Thursday, June 16, 2016

Life is a journey, not a competition

Life should not be a competition but when you live with a narcissist, it becomes a way of life. The narcissist will call it being passive aggressive. But the co-dependent didn't develop this passive aggressive tendency overnight. It was developed over time. The narcissist would dominate every situation. It was always the narcissist that the conversation was about. It was always him, what he liked, what he wanted to do, and so on. He would sulk or become aggressive and aggravated if the topic switched from him and what he wanted to talk about. He considered himself the authority on any topic. His say was considered the ultimate authority and anyone that disagreed with him was inferior. His co-dependent wife would always try to smooth things over with everyone else and try to make him happy. She appeared to be content with being the silent one in the relationship, laughing at his jokes and humoring him. She fed into his ego by agreeing with him about how special and entitled he was, after all, he was superior in thought, intelligence and in every manner. It was because of this constant put down that she began to compete for his attention. This is the behavior that he called passive aggressive. She could not face off with him because he always seemed to end up on top, so she had to smile at him and work towards finding a reason to feel good about herself. She began to compete with him.

They took a trig class together one summer. She was good at math and he needed her help to pass the class. She tutored him. The class was easy and fun for her. They sat down together at the kitchen table to work on homework. This was typical. They started the lesson together. They have five children together. She took a moment to feed them and then went back to the homework together. He was now on number 12 and she was still on number 6. She sat down and began working on the next problem. "Mom!" one of their children yelled to her. She got up from the table to see what the commotion was all about. Settling him down, she went back to the table to work on their trig homework. Now her husband was on number 27. He found this problem a very difficult one and asked for her help. She was on number 10 by this time. Up and down, homework and children, she needed a moment to get her mind back on the math homework they needed to complete. She had to shift her brain. Totally unaware that she had been up and down working with the children. All he wanted to know was how to solve number 27. "Just a minute. I need to get my head around the problem. Can you wait until I get to that one?" His response to her was, "We have been sitting here all morning working on this. Why aren't you keeping up with me? Quit goofing off. You're suppose to be the math expert in this family and you are letting me down."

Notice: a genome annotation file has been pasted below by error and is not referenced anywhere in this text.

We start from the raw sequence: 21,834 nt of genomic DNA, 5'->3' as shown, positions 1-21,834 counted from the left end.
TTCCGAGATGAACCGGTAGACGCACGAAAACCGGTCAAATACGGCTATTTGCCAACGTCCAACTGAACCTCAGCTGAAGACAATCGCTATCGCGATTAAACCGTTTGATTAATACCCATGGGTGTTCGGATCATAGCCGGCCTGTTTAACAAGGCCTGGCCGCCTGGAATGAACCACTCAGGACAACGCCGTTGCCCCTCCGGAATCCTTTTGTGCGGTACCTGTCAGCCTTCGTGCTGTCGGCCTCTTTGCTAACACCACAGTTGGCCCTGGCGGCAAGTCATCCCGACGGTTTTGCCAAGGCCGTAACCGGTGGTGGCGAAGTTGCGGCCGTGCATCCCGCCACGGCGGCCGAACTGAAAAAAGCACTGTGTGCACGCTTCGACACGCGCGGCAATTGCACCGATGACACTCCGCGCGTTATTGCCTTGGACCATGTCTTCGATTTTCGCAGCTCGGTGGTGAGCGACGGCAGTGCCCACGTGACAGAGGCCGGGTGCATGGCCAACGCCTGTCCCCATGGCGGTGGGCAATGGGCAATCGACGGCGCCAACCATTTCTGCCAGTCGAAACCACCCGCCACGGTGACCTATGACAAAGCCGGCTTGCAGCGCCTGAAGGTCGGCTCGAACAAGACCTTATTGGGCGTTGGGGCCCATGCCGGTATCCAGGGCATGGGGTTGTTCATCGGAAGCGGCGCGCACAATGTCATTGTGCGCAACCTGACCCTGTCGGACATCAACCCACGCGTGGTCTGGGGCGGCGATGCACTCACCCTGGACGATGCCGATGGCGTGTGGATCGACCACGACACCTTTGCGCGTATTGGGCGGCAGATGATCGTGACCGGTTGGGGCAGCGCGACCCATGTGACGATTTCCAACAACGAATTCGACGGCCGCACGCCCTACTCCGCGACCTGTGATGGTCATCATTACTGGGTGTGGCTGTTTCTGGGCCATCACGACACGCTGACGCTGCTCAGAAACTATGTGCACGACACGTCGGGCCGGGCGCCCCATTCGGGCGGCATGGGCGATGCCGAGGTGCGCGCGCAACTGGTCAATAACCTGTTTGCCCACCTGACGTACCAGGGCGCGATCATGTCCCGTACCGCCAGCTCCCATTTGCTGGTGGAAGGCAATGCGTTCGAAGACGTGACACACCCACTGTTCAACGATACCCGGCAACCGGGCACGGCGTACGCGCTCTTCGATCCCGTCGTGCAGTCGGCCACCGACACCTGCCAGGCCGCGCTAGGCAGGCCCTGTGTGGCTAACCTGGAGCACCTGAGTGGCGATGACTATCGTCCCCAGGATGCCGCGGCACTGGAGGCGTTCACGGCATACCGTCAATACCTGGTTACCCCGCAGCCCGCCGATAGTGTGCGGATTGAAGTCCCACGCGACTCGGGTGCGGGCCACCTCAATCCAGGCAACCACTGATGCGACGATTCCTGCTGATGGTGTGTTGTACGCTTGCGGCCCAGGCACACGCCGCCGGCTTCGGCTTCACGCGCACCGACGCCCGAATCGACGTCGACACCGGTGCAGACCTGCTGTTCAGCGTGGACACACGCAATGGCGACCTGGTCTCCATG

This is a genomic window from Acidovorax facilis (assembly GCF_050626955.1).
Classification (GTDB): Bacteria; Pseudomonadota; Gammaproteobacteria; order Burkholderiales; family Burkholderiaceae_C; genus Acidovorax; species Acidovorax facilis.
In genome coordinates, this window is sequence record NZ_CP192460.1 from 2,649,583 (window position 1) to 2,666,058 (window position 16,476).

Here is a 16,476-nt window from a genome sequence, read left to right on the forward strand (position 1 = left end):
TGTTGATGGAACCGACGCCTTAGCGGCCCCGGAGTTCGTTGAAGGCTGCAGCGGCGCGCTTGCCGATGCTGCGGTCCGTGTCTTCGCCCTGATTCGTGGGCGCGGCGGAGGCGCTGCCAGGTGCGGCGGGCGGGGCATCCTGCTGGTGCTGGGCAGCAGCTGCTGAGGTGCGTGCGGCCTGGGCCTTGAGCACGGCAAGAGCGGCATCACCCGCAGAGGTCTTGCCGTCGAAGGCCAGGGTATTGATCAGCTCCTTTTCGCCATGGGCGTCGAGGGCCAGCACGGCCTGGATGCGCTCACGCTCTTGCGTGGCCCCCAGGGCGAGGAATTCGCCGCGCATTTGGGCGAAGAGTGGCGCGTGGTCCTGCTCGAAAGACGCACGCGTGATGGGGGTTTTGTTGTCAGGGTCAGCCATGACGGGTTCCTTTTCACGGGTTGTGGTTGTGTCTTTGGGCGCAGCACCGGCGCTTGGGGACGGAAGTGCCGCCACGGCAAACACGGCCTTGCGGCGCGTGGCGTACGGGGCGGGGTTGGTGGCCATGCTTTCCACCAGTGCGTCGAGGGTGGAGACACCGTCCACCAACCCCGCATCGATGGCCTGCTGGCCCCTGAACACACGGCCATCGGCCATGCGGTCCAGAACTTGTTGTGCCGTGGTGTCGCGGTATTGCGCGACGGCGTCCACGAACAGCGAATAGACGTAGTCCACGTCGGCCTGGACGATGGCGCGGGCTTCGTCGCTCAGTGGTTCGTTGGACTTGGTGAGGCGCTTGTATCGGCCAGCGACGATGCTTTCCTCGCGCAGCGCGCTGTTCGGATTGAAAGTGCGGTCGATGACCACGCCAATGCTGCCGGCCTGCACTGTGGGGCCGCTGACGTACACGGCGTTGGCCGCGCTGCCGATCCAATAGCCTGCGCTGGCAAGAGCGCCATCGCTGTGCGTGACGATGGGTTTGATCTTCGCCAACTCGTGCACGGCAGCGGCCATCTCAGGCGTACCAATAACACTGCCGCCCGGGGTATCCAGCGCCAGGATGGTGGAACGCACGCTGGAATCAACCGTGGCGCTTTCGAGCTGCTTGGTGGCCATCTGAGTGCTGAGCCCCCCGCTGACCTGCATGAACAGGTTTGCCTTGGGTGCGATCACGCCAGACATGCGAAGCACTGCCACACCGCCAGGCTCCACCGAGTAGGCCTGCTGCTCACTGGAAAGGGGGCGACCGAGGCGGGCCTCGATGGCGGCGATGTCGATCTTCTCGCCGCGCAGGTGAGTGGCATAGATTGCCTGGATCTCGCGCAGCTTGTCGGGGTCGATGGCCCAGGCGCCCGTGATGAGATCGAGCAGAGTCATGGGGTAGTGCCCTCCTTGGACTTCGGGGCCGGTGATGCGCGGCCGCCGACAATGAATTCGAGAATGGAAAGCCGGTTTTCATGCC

She held back the tears. She did not want him to know that he had hurt her. It would only cause more problems. Any time he had seen her cry, he always told her the same thing, suck it up, what's your problem. The list went on. She did not want to hear that again. She got up from the table and went back to helping the children. This was it. She was not going to attend another trig class this summer. She was not going to do another math problem in this class. She just couldn't do it anymore. She was hurt. He was probably right anyway. Who was she kidding that she could do math. Math was hard and out of her reach. She gave up.

She did not attend another class that summer. Her husband got an A in that class. He was so proud of that A. She received her grade in the mail for that class. She got a B. He was so right, she really was fooling herself thinking that she could have done this trig class.

He sat there in his recliner one Sunday afternoon after lunch. Friends were over as they often did that summer. He bragged about getting an A in that class and how he did so much better than his wife who was 'suppose' to be a 'math person'. Why would a man belittle his wife in front of company if he loved her?

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